Love Overdue

Love Overdue - Pamela Morsi

My review contains spoilers and they're mostly my thoughts as I went with the book...

Love Overdue Love Overdue was another wonderful tale of small-town from Pamela Morsi that she does SO WELL, be it Historical or Contemporary. I’ve been appreciating Pam’s writing more and more as I read her new books because she’s just that good! However, it was going to be a 4+ read... but it was not. I’ll try to elaborate as I go.

A smart and brilliant (even if devotedly unsexy) girl, Dorothy or D.J. (as she goes by generally) moves into the small-town of Verdant on a hot summer day to start anew. She has a job of her dreams, of the librarian of this town. A job offered to her so suddenly that she thought this must be THE time to look for a fresh start. D.J.’s an orphan, her parents passing away long ago. Her only family, it seems, is a cute black terrier named Mr. Dewey or Dew. She falls for this seemingly sleepy town on spot. Being the ever active girls she is, D.J. decides to swing by the library first. But, to her dismay, it seems that the place has been neglected for a long time. She starts meeting the town’s quirky characters from there, such as an employee of the library who works on the stack named James; a guy with some form of autism who doesn’t come out and doesn’t like talking to people at all. D.J. also meets the acting librarian, Amelia Grundler and feels her barely leashed wrath for being ousted by an outsider. She immediately feels that this woman would be a trouble on her a$$ for sure, which Amelia very predictably is throughout the story.

Then a breezy character enters the library, a member of the board of directors, Mrs. Sanderson. This is the woman who has hired D.J., who is quite happy to see her. Then Mrs. Sanderson, or Viv, breaks the news; D.J. will have to live with her. She insists that D.J. does! Not wanting to hurt and offend the cheery elderly woman, D.J. gives in, though she plans to move out as soon as she finds her own place. But then, she views the two-story Sanderson house and D.J. falls in love with its homey, welcoming look. Viv, meanwhile, keeps chattering away about her husband, who passed away about a year ago and about her two grown up children; a son named Scott and a daughter, married and moved away, Leanne. D.J. likes knowing about these things and Viv, because she has essentially been lonely all her life. A family was something she craved but never had. Her elderly parents never warmed up to her or loved her for that matter. D.J. craved the attention. It seems Dew also has taken a liking to the woman. After sometimes, D.J. begins settling in the house. Viv can’t sing enough praise of her only son, who is also the town’s only pharmacist, taking after his father’s occupation. Scott is the perfect son for her. But sadly, he has been divorced a few years ago. He lives in his own house and visits from time to time.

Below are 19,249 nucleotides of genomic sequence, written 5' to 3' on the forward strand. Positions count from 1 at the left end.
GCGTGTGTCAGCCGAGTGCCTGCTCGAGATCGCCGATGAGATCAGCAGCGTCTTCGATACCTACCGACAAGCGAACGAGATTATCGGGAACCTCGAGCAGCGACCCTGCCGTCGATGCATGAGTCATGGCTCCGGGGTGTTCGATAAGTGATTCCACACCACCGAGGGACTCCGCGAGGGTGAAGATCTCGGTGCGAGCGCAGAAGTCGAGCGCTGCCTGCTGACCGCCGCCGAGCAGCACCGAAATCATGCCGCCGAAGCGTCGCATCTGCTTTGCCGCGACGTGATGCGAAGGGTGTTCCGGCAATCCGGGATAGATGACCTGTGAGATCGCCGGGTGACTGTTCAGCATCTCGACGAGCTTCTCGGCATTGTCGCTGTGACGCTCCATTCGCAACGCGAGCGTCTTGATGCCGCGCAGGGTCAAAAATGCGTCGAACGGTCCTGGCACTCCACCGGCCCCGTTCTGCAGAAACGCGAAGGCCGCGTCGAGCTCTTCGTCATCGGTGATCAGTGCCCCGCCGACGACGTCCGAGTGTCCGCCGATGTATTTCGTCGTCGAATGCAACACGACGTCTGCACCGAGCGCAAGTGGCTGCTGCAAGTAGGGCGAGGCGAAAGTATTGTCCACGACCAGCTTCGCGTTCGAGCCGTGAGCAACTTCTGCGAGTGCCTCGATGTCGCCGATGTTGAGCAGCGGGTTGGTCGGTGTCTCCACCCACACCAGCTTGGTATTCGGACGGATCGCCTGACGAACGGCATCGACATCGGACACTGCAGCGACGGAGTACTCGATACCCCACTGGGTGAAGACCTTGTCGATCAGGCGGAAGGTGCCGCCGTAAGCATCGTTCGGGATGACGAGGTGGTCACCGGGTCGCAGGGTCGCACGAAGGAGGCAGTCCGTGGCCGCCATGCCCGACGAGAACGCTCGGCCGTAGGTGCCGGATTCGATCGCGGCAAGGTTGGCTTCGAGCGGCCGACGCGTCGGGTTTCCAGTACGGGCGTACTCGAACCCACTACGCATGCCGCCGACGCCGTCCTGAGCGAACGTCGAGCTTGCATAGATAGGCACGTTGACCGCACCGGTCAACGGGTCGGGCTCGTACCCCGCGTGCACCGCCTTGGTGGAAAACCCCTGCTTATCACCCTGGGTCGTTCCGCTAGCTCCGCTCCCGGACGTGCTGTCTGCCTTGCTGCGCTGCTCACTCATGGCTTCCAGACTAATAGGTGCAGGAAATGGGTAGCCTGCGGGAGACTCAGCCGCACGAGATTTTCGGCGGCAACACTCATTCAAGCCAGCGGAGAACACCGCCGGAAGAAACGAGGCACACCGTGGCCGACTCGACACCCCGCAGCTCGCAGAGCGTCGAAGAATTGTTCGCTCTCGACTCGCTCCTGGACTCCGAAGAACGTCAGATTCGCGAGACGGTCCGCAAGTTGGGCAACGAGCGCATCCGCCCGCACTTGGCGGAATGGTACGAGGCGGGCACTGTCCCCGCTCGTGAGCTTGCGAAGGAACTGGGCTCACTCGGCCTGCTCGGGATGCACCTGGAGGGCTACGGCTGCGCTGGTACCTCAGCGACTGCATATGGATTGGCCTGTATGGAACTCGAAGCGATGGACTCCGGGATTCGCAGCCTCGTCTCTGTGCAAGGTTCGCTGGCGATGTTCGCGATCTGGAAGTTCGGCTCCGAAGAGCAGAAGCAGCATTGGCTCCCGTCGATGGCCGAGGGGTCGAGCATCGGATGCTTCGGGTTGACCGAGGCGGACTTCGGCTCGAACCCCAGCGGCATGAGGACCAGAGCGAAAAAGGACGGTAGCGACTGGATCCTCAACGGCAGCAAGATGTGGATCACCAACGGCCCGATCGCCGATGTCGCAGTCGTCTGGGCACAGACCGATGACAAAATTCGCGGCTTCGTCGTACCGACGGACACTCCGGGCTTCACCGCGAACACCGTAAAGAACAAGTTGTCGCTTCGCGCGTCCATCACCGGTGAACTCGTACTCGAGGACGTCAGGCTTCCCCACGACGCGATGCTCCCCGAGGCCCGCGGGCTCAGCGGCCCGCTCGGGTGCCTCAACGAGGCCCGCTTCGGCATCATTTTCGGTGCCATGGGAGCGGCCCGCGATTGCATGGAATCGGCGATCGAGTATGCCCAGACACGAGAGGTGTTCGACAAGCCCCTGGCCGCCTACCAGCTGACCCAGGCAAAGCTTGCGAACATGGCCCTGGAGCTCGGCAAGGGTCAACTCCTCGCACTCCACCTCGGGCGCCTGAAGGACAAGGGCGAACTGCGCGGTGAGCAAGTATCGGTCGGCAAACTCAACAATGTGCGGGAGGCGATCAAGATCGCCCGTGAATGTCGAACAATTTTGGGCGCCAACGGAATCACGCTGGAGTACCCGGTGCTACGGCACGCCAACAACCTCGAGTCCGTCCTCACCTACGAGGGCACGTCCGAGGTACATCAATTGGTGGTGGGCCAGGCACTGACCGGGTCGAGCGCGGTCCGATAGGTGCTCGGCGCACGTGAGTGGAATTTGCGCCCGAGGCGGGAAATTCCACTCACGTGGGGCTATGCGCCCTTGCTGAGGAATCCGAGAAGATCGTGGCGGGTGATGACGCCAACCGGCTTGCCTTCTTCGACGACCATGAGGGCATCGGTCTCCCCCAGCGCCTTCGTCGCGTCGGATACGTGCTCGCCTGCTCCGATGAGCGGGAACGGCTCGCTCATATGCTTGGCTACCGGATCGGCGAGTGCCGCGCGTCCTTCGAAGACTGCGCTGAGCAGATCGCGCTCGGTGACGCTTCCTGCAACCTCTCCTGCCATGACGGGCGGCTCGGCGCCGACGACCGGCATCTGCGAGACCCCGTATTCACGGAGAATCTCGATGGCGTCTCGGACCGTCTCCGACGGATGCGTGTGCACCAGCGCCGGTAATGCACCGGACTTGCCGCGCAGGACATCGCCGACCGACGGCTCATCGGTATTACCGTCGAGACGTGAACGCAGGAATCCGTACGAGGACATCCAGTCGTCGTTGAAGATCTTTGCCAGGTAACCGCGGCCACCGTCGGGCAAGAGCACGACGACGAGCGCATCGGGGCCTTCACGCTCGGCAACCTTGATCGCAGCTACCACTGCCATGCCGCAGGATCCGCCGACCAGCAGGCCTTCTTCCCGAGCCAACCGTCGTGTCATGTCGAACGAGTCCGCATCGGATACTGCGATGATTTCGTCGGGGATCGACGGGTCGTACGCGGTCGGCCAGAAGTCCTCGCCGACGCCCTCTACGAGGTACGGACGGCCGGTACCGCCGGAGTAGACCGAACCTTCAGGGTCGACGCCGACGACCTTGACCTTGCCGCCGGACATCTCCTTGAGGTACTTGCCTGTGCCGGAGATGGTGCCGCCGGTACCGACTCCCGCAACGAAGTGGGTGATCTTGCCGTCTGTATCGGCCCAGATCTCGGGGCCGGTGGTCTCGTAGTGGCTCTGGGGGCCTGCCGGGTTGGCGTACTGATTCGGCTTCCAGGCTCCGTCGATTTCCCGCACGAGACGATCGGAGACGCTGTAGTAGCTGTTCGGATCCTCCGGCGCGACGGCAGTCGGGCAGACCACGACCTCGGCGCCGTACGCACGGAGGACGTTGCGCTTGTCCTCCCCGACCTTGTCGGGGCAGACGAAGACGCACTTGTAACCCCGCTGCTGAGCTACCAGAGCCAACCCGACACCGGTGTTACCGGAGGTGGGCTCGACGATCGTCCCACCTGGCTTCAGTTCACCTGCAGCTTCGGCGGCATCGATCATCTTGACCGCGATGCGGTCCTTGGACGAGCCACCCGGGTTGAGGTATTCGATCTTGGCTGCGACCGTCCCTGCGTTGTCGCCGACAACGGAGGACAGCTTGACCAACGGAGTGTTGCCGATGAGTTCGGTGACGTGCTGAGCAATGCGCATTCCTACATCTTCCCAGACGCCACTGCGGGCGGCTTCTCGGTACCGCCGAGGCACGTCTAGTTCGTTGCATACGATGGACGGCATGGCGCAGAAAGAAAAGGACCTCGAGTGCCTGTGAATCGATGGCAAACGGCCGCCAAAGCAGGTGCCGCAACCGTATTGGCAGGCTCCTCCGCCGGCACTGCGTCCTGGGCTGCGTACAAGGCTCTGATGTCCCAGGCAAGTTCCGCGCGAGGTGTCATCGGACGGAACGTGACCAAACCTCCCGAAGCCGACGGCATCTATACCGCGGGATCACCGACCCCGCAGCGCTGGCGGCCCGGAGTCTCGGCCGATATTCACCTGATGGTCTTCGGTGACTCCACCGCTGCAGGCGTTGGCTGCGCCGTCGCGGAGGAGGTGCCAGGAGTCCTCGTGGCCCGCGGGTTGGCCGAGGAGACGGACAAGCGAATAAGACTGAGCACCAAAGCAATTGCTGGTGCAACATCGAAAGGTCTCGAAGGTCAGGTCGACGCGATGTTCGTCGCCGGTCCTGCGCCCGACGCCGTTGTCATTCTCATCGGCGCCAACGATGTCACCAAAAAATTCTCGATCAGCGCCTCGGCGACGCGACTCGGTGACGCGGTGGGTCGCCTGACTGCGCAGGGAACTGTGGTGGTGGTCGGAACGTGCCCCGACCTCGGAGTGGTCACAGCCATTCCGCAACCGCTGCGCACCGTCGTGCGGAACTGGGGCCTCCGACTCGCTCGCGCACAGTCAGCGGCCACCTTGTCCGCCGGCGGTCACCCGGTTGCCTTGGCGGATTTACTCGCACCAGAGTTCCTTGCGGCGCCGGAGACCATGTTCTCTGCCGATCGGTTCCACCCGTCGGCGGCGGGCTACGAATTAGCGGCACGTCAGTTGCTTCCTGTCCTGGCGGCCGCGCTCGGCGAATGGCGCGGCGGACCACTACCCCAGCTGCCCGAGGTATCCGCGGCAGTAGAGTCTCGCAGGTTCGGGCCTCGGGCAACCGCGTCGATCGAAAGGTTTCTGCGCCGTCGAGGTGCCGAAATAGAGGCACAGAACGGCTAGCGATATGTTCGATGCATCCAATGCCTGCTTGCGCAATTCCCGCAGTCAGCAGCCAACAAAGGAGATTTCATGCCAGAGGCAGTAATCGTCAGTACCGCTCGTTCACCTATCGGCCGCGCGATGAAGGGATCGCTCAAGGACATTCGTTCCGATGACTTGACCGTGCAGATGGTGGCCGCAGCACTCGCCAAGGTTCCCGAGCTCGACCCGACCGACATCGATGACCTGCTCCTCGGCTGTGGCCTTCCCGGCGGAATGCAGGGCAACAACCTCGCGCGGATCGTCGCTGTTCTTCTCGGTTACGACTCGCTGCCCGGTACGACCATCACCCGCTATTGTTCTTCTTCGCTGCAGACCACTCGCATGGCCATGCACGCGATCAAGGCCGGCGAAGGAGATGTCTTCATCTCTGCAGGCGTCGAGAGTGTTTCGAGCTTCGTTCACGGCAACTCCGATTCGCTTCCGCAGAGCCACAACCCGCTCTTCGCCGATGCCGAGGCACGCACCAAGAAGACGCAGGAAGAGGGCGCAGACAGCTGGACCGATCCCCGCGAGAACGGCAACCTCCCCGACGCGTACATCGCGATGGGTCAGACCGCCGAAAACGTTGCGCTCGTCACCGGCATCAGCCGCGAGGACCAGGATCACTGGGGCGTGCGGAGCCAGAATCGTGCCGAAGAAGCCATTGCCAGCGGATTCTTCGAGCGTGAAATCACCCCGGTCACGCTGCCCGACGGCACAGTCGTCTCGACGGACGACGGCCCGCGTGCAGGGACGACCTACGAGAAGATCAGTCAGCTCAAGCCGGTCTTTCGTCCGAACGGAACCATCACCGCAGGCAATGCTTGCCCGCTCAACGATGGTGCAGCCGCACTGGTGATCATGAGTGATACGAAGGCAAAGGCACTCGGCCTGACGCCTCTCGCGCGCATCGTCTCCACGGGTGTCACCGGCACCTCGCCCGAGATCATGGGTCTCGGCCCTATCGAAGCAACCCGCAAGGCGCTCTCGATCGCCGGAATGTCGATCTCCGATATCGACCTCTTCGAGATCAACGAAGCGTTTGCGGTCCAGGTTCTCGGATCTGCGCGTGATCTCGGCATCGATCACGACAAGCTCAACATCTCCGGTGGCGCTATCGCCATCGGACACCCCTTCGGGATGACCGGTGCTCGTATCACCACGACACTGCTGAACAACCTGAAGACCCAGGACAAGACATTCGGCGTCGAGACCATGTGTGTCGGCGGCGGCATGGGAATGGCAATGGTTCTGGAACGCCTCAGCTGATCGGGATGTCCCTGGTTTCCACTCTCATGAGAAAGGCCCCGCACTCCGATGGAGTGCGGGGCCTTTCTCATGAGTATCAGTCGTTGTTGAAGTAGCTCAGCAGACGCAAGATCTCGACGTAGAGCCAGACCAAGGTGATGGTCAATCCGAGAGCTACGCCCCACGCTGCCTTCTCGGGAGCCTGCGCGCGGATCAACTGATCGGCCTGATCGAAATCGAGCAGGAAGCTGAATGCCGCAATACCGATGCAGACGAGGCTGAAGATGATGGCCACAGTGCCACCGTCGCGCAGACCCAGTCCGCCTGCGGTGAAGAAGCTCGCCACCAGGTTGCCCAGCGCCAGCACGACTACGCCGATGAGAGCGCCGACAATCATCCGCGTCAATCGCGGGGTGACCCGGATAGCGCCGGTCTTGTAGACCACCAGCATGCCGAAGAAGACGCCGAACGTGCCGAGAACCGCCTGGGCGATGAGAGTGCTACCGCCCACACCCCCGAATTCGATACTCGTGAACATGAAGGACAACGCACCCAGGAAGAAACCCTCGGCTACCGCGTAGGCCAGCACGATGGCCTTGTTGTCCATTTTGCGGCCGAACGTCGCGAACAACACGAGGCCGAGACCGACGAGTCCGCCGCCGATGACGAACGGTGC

Then we meet Scott. He’s a charming fellow, handsome and tall with a good heart. He takes life in stride, trying not to let it get the best of him. Everybody likes him, even his ex-wife and her partner! In this small-town, where everything is everybody’s business, Scott’s divorce made quite a big drama, seeing how his marriage was the biggest the town has ever seen. Scott had been dating this girl, Stephanie, since his adolescent. This girl is one of the most beautiful ones in Verdant and they made the perfect pair. What Scott, with his little experience, didn’t know that Stephanie is a lesbian. She was embarrassed about coming out and their relationship started going downhill after a while. Scott is not a womanizer. He didn’t know how he could improve whatever is wrong with his relationship. He immediately thought that it might be the sex because Stephanie was not responsive to his touches. And so, on one spring break, he took a chance on fate. He found a sexy girl close to his age and goes wild for one night. This girl, whom he has called ‘Sparkle’ ever since because they never exchanged their identity and because she was wearing this sexiest sparkly bikini top, has been on his mind always. That one night was a revelation of sort; Scott finally knew that sex can be out of the world if it’s with the right person. And that there’s nothing wrong with him. Even though his gut feelings warned him that something in his relationship isn’t right, Scott, ever the nice guy, felt that he made a promise to his girlfriend and needed to see it through. But the marriage didn’t even last for a year and she moved in with another woman of the town, with whom she’s been cheating on him on and off. A hurt and frustrated Scott then had a secret affair with a married woman (I didn’t like knowing this at all) but he bowed out of that because that was not the kind of relationship he genuinely craved for.